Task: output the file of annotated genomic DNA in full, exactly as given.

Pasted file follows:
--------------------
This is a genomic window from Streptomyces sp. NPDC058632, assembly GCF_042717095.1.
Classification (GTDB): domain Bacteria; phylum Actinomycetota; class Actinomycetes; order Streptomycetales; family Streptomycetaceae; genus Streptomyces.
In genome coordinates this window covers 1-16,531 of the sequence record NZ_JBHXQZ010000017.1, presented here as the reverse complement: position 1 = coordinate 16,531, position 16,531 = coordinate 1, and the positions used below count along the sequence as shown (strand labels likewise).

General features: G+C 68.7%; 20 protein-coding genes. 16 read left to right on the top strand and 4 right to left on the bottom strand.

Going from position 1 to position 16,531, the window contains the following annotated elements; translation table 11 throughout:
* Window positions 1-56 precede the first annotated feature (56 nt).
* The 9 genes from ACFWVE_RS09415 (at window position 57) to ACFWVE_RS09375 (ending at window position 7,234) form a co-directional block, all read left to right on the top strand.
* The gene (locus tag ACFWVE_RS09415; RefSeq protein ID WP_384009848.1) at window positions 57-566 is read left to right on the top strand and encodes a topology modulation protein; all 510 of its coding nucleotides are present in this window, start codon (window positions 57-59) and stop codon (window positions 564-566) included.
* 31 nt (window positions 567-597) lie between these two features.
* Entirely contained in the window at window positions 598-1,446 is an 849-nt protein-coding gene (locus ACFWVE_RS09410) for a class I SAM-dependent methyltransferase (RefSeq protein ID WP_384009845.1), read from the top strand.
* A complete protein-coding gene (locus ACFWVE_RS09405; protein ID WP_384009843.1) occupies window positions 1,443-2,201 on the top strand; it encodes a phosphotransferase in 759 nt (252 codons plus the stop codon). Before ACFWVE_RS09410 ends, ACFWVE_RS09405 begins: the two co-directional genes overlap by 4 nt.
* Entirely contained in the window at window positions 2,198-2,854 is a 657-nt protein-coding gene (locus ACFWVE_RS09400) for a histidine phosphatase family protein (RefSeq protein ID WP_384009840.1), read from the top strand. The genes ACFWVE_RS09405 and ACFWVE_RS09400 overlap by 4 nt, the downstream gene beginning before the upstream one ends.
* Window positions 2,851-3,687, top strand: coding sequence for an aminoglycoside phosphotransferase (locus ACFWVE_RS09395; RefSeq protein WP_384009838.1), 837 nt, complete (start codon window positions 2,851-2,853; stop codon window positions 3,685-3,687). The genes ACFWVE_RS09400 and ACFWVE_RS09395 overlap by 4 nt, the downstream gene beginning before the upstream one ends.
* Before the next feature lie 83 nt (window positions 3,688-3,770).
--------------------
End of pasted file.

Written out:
This is a genomic window from Streptomyces sp. NPDC058632, assembly GCF_042717095.1.
Classification (GTDB): domain Bacteria; phylum Actinomycetota; class Actinomycetes; order Streptomycetales; family Streptomycetaceae; genus Streptomyces.
In genome coordinates this window covers 1-16,531 of the sequence record NZ_JBHXQZ010000017.1, presented here as the reverse complement: position 1 = coordinate 16,531, position 16,531 = coordinate 1, and the positions used below count along the sequence as shown (strand labels likewise).

General features: G+C 68.7%; 20 protein-coding genes. 16 read left to right on the top strand and 4 right to left on the bottom strand.

Going from position 1 to position 16,531, the window contains the following annotated elements; translation table 11 throughout:
* Window positions 1-56 precede the first annotated feature (56 nt).
* The 9 genes from ACFWVE_RS09415 (at window position 57) to ACFWVE_RS09375 (ending at window position 7,234) form a co-directional block, all read left to right on the top strand.
* The gene (locus tag ACFWVE_RS09415; RefSeq protein ID WP_384009848.1) at window positions 57-566 is read left to right on the top strand and encodes a topology modulation protein; all 510 of its coding nucleotides are present in this window, start codon (window positions 57-59) and stop codon (window positions 564-566) included.
* 31 nt (window positions 567-597) lie between these two features.
* Entirely contained in the window at window positions 598-1,446 is an 849-nt protein-coding gene (locus ACFWVE_RS09410) for a class I SAM-dependent methyltransferase (RefSeq protein ID WP_384009845.1), read from the top strand.
* A complete protein-coding gene (locus ACFWVE_RS09405; protein ID WP_384009843.1) occupies window positions 1,443-2,201 on the top strand; it encodes a phosphotransferase in 759 nt (252 codons plus the stop codon). Before ACFWVE_RS09410 ends, ACFWVE_RS09405 begins: the two co-directional genes overlap by 4 nt.
* Entirely contained in the window at window positions 2,198-2,854 is a 657-nt protein-coding gene (locus ACFWVE_RS09400) for a histidine phosphatase family protein (RefSeq protein ID WP_384009840.1), read from the top strand. The genes ACFWVE_RS09405 and ACFWVE_RS09400 overlap by 4 nt, the downstream gene beginning before the upstream one ends.
* Window positions 2,851-3,687, top strand: coding sequence for an aminoglycoside phosphotransferase (locus ACFWVE_RS09395; RefSeq protein WP_384009838.1), 837 nt, complete (start codon window positions 2,851-2,853; stop codon window positions 3,685-3,687). The genes ACFWVE_RS09400 and ACFWVE_RS09395 overlap by 4 nt, the downstream gene beginning before the upstream one ends.
* Before the next feature lie 83 nt (window positions 3,688-3,770).